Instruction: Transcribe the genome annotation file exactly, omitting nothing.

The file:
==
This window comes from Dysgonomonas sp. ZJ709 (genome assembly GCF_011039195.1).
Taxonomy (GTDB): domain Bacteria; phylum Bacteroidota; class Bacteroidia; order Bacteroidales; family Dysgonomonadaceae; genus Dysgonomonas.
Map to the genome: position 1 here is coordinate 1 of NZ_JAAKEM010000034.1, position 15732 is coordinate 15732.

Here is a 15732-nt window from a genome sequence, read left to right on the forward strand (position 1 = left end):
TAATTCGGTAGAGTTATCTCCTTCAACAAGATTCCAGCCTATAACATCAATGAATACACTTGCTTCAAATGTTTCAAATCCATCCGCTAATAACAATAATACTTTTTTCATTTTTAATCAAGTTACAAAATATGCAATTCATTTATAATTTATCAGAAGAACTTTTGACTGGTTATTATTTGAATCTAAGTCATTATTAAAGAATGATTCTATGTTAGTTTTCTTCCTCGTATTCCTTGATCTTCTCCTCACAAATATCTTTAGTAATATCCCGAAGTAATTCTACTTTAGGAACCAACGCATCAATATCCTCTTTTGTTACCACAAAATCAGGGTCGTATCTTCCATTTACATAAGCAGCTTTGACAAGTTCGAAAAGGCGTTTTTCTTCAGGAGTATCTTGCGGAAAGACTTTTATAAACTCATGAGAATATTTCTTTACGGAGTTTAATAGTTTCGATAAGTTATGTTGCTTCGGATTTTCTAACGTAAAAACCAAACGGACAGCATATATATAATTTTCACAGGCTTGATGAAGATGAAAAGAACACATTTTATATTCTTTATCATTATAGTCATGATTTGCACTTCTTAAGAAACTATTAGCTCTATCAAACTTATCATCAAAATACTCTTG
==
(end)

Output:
This window comes from Dysgonomonas sp. ZJ709 (genome assembly GCF_011039195.1).
Taxonomy (GTDB): domain Bacteria; phylum Bacteroidota; class Bacteroidia; order Bacteroidales; family Dysgonomonadaceae; genus Dysgonomonas.
Map to the genome: position 1 here is coordinate 1 of NZ_JAAKEM010000034.1, position 15732 is coordinate 15732.

Here is a 15732-nt window from a genome sequence, read left to right on the forward strand (position 1 = left end):
TAATTCGGTAGAGTTATCTCCTTCAACAAGATTCCAGCCTATAACATCAATGAATACACTTGCTTCAAATGTTTCAAATCCATCCGCTAATAACAATAATACTTTTTTCATTTTTAATCAAGTTACAAAATATGCAATTCATTTATAATTTATCAGAAGAACTTTTGACTGGTTATTATTTGAATCTAAGTCATTATTAAAGAATGATTCTATGTTAGTTTTCTTCCTCGTATTCCTTGATCTTCTCCTCACAAATATCTTTAGTAATATCCCGAAGTAATTCTACTTTAGGAACCAACGCATCAATATCCTCTTTTGTTACCACAAAATCAGGGTCGTATCTTCCATTTACATAAGCAGCTTTGACAAGTTCGAAAAGGCGTTTTTCTTCAGGAGTATCTTGCGGAAAGACTTTTATAAACTCATGAGAATATTTCTTTACGGAGTTTAATAGTTTCGATAAGTTATGTTGCTTCGGATTTTCTAACGTAAAAACCAAACGGACAGCATATATATAATTTTCACAGGCTTGATGAAGATGAAAAGAACACATTTTATATTCTTTATCATTATAGTCATGATTTGCACTTCTTAAGAAACTATTAGCTCTATCAAACTTATCATCAAAATACTCTTG